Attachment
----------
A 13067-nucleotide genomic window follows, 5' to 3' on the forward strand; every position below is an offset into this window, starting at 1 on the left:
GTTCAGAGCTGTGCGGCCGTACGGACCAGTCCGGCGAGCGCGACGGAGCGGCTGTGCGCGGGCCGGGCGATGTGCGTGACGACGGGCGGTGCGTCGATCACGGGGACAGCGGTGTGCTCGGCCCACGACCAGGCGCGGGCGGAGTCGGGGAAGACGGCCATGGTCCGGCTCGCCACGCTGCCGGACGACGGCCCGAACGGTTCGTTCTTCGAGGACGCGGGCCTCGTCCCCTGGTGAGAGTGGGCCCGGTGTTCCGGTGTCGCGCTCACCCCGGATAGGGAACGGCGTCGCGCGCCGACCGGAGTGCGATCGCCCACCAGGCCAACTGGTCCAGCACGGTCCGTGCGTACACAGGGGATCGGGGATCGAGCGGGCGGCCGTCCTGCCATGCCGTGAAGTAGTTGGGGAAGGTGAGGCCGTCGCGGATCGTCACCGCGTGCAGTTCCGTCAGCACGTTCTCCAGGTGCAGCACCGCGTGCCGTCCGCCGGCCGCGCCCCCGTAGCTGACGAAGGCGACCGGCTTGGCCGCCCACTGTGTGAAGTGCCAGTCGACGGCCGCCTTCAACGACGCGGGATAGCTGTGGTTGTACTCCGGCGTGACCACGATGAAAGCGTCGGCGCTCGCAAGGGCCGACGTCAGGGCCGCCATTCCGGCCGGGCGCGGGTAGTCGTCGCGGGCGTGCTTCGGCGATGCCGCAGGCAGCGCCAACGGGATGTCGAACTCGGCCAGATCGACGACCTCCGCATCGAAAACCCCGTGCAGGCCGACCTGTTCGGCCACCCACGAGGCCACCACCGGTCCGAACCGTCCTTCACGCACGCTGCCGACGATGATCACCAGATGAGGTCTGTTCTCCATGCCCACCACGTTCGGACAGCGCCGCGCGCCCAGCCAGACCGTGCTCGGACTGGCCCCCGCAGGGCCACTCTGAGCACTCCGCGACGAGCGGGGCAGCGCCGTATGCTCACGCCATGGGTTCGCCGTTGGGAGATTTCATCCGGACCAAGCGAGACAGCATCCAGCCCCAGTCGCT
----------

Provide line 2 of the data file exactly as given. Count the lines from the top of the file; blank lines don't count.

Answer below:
GTTCAGAGCTGTGCGGCCGTACGGACCAGTCCGGCGAGCGCGACGGAGCGGCTGTGCGCGGGCCGGGCGATGTGCGTGACGACGGGCGGTGCGTCGATCACGGGGACAGCGGTGTGCTCGGCCCACGACCAGGCGCGGGCGGAGTCGGGGAAGACGGCCATGGTCCGGCTCGCCACGCTGCCGGACGACGGCCCGAACGGTTCGTTCTTCGAGGACGCGGGCCTCGTCCCCTGGTGAGAGTGGGCCCGGTGTTCCGGTGTCGCGCTCACCCCGGATAGGGAACGGCGTCGCGCGCCGACCGGAGTGCGATCGCCCACCAGGCCAACTGGTCCAGCACGGTCCGTGCGTACACAGGGGATCGGGGATCGAGCGGGCGGCCGTCCTGCCATGCCGTGAAGTAGTTGGGGAAGGTGAGGCCGTCGCGGATCGTCACCGCGTGCAGTTCCGTCAGCACGTTCTCCAGGTGCAGCACCGCGTGCCGTCCGCCGGCCGCGCCCCCGTAGCTGACGAAGGCGACCGGCTTGGCCGCCCACTGTGTGAAGTGCCAGTCGACGGCCGCCTTCAACGACGCGGGATAGCTGTGGTTGTACTCCGGCGTGACCACGATGAAAGCGTCGGCGCTCGCAAGGGCCGACGTCAGGGCCGCCATTCCGGCCGGGCGCGGGTAGTCGTCGCGGGCGTGCTTCGGCGATGCCGCAGGCAGCGCCAACGGGATGTCGAACTCGGCCAGATCGACGACCTCCGCATCGAAAACCCCGTGCAGGCCGACCTGTTCGGCCACCCACGAGGCCACCACCGGTCCGAACCGTCCTTCACGCACGCTGCCGACGATGATCACCAGATGAGGTCTGTTCTCCATGCCCACCACGTTCGGACAGCGCCGCGCGCCCAGCCAGACCGTGCTCGGACTGGCCCCCGCAGGGCCACTCTGAGCACTCCGCGACGAGCGGGGCAGCGCCGTATGCTCACGCCATGGGTTCGCCGTTGGGAGATTTCATCCGGACCAAGCGAGACAGCATCCAGCCCCAGTCGCT